The application process will have to begin again, Yellowhead said in a regulatory filing earlier this year, noting that the new process is expected to take at least three to four years and will incorporate new proposed federal and provincial regulatory requirements.

The province, Yellowhead said, had requested more information about tailings facilities at Harper Creek that took into consideration the Mount Polley embankment failure in 2014. The tailings disaster released millions of tonnes of waste into nearby lakes and streams and raised questions over the management and design of tailings facilities in British Columbia.

Bergot said Yellowhead, which could not be reached for comment, lacked funds and was unable to meet provincial deadlines on environmental permitting. He said Taseko would, assuming the deal closes, restart the process.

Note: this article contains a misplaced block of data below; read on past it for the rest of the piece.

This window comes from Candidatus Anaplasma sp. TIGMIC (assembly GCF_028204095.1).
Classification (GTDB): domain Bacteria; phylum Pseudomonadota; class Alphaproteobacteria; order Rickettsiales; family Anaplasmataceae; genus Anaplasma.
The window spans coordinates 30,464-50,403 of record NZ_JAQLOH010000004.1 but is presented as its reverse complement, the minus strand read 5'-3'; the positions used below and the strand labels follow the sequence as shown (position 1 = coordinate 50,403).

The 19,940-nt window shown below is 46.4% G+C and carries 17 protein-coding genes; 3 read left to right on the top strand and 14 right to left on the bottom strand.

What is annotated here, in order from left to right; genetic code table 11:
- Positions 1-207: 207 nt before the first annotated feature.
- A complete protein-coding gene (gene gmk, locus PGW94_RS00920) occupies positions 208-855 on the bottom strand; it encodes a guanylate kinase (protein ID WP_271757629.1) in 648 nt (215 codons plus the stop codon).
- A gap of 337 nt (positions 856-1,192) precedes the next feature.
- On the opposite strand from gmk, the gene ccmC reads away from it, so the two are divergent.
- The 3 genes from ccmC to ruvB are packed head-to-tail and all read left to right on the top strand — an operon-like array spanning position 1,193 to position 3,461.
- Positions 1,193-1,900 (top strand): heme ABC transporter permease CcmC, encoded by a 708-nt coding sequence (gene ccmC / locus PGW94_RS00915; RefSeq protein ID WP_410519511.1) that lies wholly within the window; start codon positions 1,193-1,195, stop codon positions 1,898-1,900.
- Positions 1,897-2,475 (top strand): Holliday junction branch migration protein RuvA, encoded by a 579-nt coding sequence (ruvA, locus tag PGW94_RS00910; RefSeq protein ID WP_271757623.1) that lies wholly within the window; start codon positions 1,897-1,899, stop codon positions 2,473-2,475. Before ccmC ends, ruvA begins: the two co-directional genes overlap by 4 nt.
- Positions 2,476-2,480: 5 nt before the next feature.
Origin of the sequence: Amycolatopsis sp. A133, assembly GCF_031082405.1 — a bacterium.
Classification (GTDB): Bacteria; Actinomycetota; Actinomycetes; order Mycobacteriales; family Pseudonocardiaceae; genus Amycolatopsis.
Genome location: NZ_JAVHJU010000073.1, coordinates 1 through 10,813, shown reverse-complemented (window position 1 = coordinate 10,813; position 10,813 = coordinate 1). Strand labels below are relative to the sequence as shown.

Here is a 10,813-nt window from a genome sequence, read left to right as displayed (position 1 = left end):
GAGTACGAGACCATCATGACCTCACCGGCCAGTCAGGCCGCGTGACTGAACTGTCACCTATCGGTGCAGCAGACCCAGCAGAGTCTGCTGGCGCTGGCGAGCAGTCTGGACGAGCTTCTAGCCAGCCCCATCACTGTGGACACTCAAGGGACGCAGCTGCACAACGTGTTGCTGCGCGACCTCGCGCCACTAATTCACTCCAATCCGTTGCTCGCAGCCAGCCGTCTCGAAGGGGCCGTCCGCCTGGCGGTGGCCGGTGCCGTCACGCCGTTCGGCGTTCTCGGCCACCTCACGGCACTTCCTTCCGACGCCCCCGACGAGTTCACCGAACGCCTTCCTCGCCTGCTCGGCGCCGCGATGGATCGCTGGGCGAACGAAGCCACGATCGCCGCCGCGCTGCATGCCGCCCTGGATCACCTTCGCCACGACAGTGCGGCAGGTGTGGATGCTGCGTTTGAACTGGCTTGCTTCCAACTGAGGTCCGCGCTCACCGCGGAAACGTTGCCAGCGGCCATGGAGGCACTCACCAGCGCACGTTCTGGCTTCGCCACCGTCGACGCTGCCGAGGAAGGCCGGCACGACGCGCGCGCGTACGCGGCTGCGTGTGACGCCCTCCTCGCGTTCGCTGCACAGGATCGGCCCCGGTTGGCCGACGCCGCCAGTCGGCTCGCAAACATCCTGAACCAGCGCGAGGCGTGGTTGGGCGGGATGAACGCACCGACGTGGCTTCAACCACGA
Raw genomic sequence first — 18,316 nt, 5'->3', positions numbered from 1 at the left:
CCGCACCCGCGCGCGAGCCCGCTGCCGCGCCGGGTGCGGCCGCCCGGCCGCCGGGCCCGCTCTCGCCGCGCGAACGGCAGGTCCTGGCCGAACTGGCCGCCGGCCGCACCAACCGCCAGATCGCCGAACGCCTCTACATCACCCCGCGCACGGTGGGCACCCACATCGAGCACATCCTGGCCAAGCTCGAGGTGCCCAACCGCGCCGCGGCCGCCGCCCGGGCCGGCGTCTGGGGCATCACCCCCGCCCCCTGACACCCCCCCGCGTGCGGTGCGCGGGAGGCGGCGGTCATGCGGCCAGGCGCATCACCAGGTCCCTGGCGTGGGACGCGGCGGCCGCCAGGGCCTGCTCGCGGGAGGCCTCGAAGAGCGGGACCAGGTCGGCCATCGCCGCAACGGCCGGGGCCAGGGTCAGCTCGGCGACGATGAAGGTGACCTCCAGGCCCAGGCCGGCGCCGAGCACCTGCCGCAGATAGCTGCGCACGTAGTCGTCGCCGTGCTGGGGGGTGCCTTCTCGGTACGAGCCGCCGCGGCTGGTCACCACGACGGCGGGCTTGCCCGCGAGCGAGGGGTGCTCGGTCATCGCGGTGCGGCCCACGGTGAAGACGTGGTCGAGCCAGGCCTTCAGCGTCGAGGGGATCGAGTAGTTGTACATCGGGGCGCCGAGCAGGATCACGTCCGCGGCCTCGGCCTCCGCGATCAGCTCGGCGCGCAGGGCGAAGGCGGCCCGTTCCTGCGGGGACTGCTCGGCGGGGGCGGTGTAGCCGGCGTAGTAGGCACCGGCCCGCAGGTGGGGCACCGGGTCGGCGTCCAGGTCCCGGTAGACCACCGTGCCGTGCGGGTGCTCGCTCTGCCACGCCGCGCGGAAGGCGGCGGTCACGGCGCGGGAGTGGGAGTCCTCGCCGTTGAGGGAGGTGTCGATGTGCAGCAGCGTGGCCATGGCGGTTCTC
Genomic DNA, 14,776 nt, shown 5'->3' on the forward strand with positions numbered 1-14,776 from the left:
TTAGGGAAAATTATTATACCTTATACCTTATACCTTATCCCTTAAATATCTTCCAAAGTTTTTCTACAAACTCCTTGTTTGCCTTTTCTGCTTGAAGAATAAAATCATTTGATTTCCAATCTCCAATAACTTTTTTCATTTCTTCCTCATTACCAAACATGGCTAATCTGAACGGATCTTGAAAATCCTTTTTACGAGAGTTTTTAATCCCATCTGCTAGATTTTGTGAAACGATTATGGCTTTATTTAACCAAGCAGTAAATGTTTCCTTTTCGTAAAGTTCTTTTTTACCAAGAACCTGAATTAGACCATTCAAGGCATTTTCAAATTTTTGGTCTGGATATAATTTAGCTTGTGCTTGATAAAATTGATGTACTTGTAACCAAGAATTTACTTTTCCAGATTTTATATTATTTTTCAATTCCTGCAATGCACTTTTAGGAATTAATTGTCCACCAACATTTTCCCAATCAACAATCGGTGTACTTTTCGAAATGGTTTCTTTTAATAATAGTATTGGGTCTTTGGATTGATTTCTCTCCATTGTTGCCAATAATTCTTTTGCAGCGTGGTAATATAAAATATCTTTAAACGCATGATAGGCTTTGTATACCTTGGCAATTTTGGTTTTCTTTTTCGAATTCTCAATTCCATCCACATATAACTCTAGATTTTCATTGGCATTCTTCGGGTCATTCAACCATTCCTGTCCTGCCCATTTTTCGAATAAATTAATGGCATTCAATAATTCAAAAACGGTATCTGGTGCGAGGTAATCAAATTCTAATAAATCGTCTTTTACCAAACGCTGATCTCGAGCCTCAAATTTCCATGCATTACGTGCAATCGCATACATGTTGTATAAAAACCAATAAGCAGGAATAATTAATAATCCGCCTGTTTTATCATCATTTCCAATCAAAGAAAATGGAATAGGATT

Taseko is familiar with success and failure in the permitting process in Canada, having been working for years to permit the New Prosperity gold-copper project in British Columbia. The company has twice been rejected in its application for environmental approval, most recently in 2014.

The copper project has courted controversy, especially with local First Nations who oppose it, over waste management and the potential for damage to the environment. Taseko continues to push forward with the project in order to boost environmental permitting, but still faces significant opposition to development.

Taseko expects to close the C$15.1 million all-share transaction early next year, Bergot said, with the company locking up a majority of shares in agreements in favor of the deal. It said that Matco Investments Ltd., a shareholder with a 45.5% interest in Yellowhead, entered a "hard lock up" along with its chairman, Greg Hawkins, who owns approximately 7.21% of the company.